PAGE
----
Kumagai Jin'ya, a jidaimono (historical drama), is adapted from an 18th-century bunraku play titled Ichinotani Futaba Gunki (A Chronicle of the Battle at Ichinotani), written in 1751 and performed to the accompaniment of gidayu music and narration. It centers on Kumagai Naozane, who serves Minamoto no Yoshitsune of the Genji (Minamoto) clan, the general who famously defeated the Taira (Heike) forces at the battle of Ichinotani in 1184.

Sagami, an attendant to the Heike emperor's lady-in-waiting, Fuji no Kata, bears the child of Kumagai Naozane of the rival Genji clan, an act punishable by death.  She is saved by Fuji no Kata who helps her flee to Western Japan.  Fuji no Kata, pregnant with the emperor's son, marries Tsunemori, the nephew of the all-powerfull Taira Kiyomori and her son, Atsumori, is brought up as Tsunemori's son.

The debt of gratitude owned by Kumagai and Sagami to Fuji no Kata is known to Yoshitsune, as is the royal blood that runs through Atsumori.  One the eve of the battle of Ichinotani, Yoshitsune senses that destiny would cause Kumagai and Atsumori meet on the field of battle.  He knows that Kumagai must not kill Atsumori because of his debt to Fuji no Kata.  Yet, as a soldier, it would be shameful for Kumagai to spare an enemy.  Tor resolve this dilemma, Yoshitsune posts a note with a hidden meaning - "Anyone killing a son must kill his own son."

On the battlefield, Kumagai kills his 16-year-old son as a substitute for Atsumori (the heir to the Heike emperor.)  Kumagai presents the head of his own son to Yoshitsune to the shock of Kumagai's wife, Sagami.

The head of Kumagai's son is deemed by Yoshitsune to be that of Atsumori, who is actually alive and hiding in a lacquered armor chest. Atsumori is then entrusted to an old stonemason, Midaroku, who once saved Yoshitsune's life.

Finally, assuming the form of a Buddhist mendicant, Kumagai takes leave of Yoshitsune and sets out on a journey to the land of Amitabha Buddha in the west, to pray for his son. From the depth of his sorrow Kumagai cries, "Sixteen years for my son have passed like the dew. It was a dream. Oh, it was merely a dream!"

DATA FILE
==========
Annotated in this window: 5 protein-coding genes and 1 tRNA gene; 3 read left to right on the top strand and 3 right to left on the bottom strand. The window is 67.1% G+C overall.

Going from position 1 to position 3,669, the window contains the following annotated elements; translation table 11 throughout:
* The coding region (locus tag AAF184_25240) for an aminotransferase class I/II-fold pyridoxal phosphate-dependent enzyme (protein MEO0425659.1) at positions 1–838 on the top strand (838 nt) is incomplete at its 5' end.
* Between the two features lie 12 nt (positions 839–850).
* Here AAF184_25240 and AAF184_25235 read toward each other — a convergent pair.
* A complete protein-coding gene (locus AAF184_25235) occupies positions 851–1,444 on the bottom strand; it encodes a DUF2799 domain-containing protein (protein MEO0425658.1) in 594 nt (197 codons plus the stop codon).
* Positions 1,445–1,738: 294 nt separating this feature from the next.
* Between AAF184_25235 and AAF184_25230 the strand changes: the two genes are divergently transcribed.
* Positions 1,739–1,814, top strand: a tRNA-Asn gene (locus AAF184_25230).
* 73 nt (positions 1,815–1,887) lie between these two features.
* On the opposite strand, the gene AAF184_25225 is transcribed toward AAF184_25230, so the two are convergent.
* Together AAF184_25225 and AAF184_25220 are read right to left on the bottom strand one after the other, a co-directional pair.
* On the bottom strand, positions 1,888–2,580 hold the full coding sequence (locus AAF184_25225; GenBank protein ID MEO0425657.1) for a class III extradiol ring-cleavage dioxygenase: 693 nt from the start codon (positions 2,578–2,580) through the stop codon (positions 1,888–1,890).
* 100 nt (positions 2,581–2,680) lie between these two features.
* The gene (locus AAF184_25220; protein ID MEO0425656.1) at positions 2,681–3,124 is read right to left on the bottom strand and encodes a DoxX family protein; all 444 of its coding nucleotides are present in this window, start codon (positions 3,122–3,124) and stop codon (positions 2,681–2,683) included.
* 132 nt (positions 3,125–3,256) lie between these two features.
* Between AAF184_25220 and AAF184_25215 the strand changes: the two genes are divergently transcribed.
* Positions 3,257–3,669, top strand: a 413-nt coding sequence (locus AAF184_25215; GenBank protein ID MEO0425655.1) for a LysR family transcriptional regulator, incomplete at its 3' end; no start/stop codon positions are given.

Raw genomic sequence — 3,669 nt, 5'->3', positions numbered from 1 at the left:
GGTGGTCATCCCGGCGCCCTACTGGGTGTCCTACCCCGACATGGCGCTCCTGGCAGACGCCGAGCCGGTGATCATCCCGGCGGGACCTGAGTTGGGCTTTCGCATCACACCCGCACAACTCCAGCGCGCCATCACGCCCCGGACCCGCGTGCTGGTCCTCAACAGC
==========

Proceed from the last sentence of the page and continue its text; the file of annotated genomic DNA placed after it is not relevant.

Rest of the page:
The Actors Pictured

For background on the actors portrayed in the above prints see their respective entries in the article The Kabuki Actor on this site.


Print Details
 IHL Catalog  #316, #682
 Title (Description)  The scene Kumagai Jin'ya 熊谷陣屋 (Kumagai's battle camp) from the play Ichinotani Futaba Gunki 一谷嫩軍記 (A Chronicle of the Battle of Ichinotani)
 Artist  Toyohara Kunichika (1835–1900)
 Signature  Toyohara Kunichika hitsu
 Seal  IHL Cat. #316 Toshidama
 IHL Cat. #682 no seal
 Publication Date  
IHL Cat. #316 January 1887 (Meiji 20) as shown on left
  IHL Cat. #682 undated
 Publisher
IHL Cat. #316 (shown on left): Kodama Matashichi 児玉又七 (left column); publisher's address (center column); gakō 画工 ken shuppanjin 兼出版人 (right column) [Marks: similar to 26-135; pub. ref. 260]






IHL Cat. #682 (shown on left): Publisher's address Tokyo Asakusa Komagatamachi 42-banchi followed by 児玉又七 (Kodama Matashichi) [Marks: seal not shown; pub. ref. 260]
 Printer
IHL Cat. #316 Hori Kosan 彫小三 (Ōta studio - seal of Kosaburō Masukichi)



IHL Cat. #682 Hori Kosan 彫小三 (Ōta studio - seal of Kosaburō Masukichi)

 Impression  excellent
 Colors  excellent
 Condition  IHL Cat. #316 good - minor wrinkling, several pin holes, minor soiling and printer ink marks, small paper abrasion on top actor's face on right panel, full margins, unbacked
IHL Cat. #682 poor - extensive soiling and paper loss; unbacked
 Genre  ukiyo-e; yakusha-e
 Miscellaneous  
 Format  vertical oban triptych
 H x W Paper
 IHL Cat. #316 14 3/4 x 10 in. (37.5 x 25.4 cm) each sheet
 IHL Cat. #682 14 1/2 x 9 3/4 in. (36.8 x 24.8 cm) each sheet